Action, Reaction in North Korea

Yesterday, the Security Council approved this statement:

This was not a Security Council Resolution, but a “Presidential Statement.” The statement is not legally binding, but unlike a resolution it requires unanimity to pass.

All week long the Japanese were pressing for a sanctions resolution, while the Chinese sought to dampen the Security Council’s response. A Presidential Statement seemed like a reasonable compromise.  However, even this comparatively tamer Security Council action has sent Pyongyang in a bit of a tizzy.  This morning, Pyongyang announced it would boycott the Six Party Talks and consider reconstructing a light water reactor and resume reprocessing plutonium.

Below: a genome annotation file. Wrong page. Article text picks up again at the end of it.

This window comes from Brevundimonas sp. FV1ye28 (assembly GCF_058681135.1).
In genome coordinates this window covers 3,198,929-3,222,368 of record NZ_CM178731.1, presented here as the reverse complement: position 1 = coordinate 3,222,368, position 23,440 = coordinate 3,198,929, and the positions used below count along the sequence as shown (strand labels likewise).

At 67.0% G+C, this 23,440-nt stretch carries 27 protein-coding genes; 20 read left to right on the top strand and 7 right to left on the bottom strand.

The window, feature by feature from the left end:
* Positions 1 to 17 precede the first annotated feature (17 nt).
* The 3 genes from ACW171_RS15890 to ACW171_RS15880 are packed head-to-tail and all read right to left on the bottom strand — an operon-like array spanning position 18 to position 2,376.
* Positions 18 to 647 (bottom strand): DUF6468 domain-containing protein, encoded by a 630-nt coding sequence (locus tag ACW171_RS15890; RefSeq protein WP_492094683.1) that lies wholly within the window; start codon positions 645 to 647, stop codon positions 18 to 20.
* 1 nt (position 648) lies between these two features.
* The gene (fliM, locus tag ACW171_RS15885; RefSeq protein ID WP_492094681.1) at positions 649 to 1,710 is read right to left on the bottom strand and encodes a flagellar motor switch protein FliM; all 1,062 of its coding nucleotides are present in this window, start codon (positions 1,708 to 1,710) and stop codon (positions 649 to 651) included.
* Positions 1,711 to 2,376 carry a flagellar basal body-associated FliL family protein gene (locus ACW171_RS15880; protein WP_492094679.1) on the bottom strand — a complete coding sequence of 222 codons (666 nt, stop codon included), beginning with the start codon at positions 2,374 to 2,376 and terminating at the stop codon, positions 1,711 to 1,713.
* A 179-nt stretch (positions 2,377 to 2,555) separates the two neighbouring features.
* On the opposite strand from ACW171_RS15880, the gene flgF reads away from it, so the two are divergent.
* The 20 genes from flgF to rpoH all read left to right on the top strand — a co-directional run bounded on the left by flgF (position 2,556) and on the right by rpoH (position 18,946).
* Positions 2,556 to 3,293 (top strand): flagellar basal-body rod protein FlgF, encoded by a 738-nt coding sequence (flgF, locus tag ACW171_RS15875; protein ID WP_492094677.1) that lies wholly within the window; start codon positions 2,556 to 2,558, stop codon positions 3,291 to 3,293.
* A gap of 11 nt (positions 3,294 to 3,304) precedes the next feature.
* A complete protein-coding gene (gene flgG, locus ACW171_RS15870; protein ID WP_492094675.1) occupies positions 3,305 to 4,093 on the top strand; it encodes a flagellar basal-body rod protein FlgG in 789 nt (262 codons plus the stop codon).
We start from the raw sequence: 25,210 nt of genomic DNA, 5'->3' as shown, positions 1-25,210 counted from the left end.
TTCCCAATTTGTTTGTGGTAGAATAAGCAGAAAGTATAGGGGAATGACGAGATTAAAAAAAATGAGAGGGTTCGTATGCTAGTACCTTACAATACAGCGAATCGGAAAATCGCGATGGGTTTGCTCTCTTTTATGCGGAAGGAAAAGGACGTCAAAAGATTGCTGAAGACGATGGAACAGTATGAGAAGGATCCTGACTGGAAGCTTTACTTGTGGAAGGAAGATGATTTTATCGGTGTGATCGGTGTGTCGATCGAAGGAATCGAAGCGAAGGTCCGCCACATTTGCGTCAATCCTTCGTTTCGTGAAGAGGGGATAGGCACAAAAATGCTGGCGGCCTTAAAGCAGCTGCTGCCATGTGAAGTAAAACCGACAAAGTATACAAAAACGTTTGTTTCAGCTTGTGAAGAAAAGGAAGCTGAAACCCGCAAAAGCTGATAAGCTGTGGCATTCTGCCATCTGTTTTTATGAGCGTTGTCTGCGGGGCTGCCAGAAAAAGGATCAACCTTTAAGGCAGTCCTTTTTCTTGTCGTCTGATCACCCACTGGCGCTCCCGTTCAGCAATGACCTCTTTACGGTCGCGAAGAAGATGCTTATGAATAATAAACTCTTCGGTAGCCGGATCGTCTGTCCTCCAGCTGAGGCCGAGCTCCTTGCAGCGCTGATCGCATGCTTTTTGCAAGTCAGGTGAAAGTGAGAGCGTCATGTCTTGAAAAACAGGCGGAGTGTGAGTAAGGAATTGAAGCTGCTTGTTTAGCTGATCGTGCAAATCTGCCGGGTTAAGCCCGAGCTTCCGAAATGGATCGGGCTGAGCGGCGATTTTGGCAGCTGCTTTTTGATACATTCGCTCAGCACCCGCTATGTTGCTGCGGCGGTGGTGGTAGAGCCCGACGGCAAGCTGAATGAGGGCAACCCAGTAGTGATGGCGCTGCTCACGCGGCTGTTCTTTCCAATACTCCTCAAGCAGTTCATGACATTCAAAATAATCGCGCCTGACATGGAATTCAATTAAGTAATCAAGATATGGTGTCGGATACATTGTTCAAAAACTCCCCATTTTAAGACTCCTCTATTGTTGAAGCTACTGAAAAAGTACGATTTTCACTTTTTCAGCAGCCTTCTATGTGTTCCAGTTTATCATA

What’s next?  Well, we know what does not work:  ratcheting up the pressure while simultaneously refusing to engage in direct dialogue with DPRK.  That was the modus operandi for much of the previous administration, during which Pyongyang massively expanded its nuclear weapons capability.  So the alternative?  Probably patient diplomacy that recognizes there will be fits and starts to progress on North Korean disarmament.  DPRK,  I’d say, is a big test for the Obama administration’s much vaunted “pragmatism.”